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Archive for the ‘Transportation Law’ Category

In April 2005, Alicia Gonzales ended up with a blood alcohol content level that was twice the legal limit after drinking at an all-day business luncheon, which began at a Chili’s restaurant and concluded in a pair of bars eight hours later. Four pharmaceutical representatives—two from Schering Corp., one from Abbott Laboratories, and one from Merck & Co—had taken Gonzales and her colleagues out for food and drinks that day. After leaving a bar, Gonzales was speeding and crashed her car into another car driven by Gina Delfino, who was seriously hurt along with her passengers. Delfino’s son did not survive.

Delfino sued the bars and restaurant that had served Gonzales, as well as the pharmaceutical representatives and their employers. The trial court dismissed the pharmaceutical defendants from the case, however, finding that they did not owe Delfino any duty under New Mexico’s Liquor Liability Act. On appeal, the New Mexico Supreme Court reversed the trial court, noting that Delfino had “properly characterized [the] pharmaceutical defendants as social hosts under the Liquor Liability Act."

For the full story, click here.

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The Owner-Operator Independent Drivers Association in Indianapolis challenged Mayflower Transit’s reduction of the drivers’ per-mile rate through "chargebacks" for public injury insurance. Federal law requires motor carriers like Mayflower Transit to have insurance on all vehicles for public injury and damage. The insurance requirement prevents carriers from taking too few precautions and then hiding behind the "corporate shield of limited investors’ liability" when accidents happen. The Seventh Circuit Court of Appeals concluded that chargebacks for the cost of insurance are legal because actual insurers—and not motor carriers—are the ones selling the insurance:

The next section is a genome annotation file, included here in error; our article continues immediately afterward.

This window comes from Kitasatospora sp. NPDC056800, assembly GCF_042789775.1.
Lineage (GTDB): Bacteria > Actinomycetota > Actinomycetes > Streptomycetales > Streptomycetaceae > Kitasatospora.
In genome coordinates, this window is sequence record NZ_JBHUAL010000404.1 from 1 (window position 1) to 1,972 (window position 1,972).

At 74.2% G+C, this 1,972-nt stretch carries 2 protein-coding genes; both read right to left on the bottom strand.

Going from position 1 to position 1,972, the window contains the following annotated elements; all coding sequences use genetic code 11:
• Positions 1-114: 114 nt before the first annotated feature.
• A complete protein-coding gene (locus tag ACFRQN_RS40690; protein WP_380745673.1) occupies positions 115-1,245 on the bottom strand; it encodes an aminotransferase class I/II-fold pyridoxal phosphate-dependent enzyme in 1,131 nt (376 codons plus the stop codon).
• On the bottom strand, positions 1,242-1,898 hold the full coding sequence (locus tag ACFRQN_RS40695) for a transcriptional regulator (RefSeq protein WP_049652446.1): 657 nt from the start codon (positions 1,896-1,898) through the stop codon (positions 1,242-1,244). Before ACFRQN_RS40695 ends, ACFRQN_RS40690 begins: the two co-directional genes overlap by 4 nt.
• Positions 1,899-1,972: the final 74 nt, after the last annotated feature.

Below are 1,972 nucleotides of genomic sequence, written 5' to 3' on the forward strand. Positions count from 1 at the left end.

The regulation requires motor carriers to purchase insurance underwritten by real insurers, so that persons injured by a motor carrier’s operations may find a source of compensation more reliable than the motor carrier itself, which is often thinly capitalized.

The court also noted that owner-operators will pay for insurance "indirectly (through lower rates per mile) if they do not pay through a chargeback."

For the full story, click here.

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Owner-Operator Indep. Drivers Assoc. v. United Van Lines, LLC, No. 07-3829.

Several individual owner-operators of tractor-trailers leased their trucks to United Van Lines, LLC (“United”).  The owner-operators filed suit against United for violations of federal truth in leasing regulations.  United file a motion to dismiss, arguing that the owner-operators’ claims were barred by the two-year statute of limitations found in 49 U.S.C. 14705(c).  The trial court agreed and dismissed the claims.

On appeal, the owner-operators argued that, because 49 U.S.C. 14704(a)(2) contains no statute of limitations, the general four-year statute of limitations applies.  The Eighth Circuit Court of Appeals agreed and noted that the legislative history relied upon by the trial court could not establish the four-year statute of limitations was “demonstrably at odds” with congressional intent.  The court noted it was not in their power to re-write statutes without such a finding.

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